SOUTH PORTLAND — The end of Democratic Rep. Jane Eberle’s tenure in Maine House District 123 opened the field for three candidates seeking to replace her.
Of the three, only Republican Kenneth “Jake” Myrick, 38, has experience running for elected office; he lost to Eberle in 2010.
Democrat Scott Hamann, 31, has Eberle’s support to replace her in the district covering the central part of South Portland to Main Street and northwest Cape Elizabeth. Eberle, who cannot run because of state term limits laws, is Hamann’s campaign treasurer.
Roger Bishop, 64, a retired Fairchild Semiconductor human resources vice president, is running as an unenrolled independent.
Hamann, a resident of Thornton Avenue in South Portland, is an unmarried video producer and marketing consultant who has two foster children.
He said he stands out in the field of candidates because he is the only one never enrolled as a Republican. He said his campaigning in the district also shows he is attuned to constituent concerns about the economy, health care and education funding.
“I happen to be right in line with the majority of the district I have talked to,” Hamann said.
Myrick, who is engaged to be married, lives on Harborview Place in South Portland and has three children. He is an Army veteran who served in Kosovo and a short stint in Iraq, and is now athletic director at the South Portland Boys & Girls Club.
“I have distinguished myself by not being the party guy,” Myrick said.
Bishop, a former registered Republican, said his corporate experience and desire to create consensus without concern for personal gain make him stand out. He and his wife, Virginia, are the parents of two grown children and live on Leighton Farms Road in Cape Elizabeth.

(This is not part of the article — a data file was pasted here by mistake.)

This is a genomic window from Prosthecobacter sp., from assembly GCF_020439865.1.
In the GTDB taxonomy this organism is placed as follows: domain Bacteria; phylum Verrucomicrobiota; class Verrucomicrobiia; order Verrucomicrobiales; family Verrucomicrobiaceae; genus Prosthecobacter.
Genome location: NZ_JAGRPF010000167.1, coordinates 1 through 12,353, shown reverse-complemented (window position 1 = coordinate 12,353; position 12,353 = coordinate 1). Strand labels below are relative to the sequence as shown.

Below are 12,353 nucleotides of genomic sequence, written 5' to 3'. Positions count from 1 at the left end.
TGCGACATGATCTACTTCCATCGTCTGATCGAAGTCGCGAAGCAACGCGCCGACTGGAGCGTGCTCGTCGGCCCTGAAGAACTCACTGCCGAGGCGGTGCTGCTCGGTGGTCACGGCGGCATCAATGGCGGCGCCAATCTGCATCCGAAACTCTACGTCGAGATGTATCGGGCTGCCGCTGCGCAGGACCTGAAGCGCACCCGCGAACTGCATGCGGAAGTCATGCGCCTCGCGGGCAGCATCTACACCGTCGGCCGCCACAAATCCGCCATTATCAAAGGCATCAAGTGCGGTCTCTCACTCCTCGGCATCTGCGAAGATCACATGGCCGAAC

Bishop said he worked “on the fringes” of independent Elliot Cutler’s gubernatorial campaign in 2010, and said his personal votes and opinions have always been centrist.
“I consider myself a citizen politician,” Bishop said. “I am interested in getting people to work together effectively.”
The three agreed on the need to improve the state’s business climate.
“I can say that about many states,” Bishop said.
Drawing from his business experience helping National Semiconductor expand, Bishop said state government needs to shorten its decision-making process when trying to attract new businesses.
“I want to take my knowledge and impart what we can do to be ready,” he said. “It doesn’t mean you have to give a company everything, but you have to have a process in place.”
Hamann said his experience shows him the state is missing business opportunities because of uncompetitive tax incentives for production companies.
He said he would work to put state tax breaks on a par with Massachusetts to lure the entertainment industry north, where it could make use of abundant scenery and a skilled work force.
Even if incentives were increased to rebate 25 percent of taxes paid by companies, the remaining 75 percent of the revenue would be substantial and the additional spending would benefit local restaurants, hotels and stores, he said.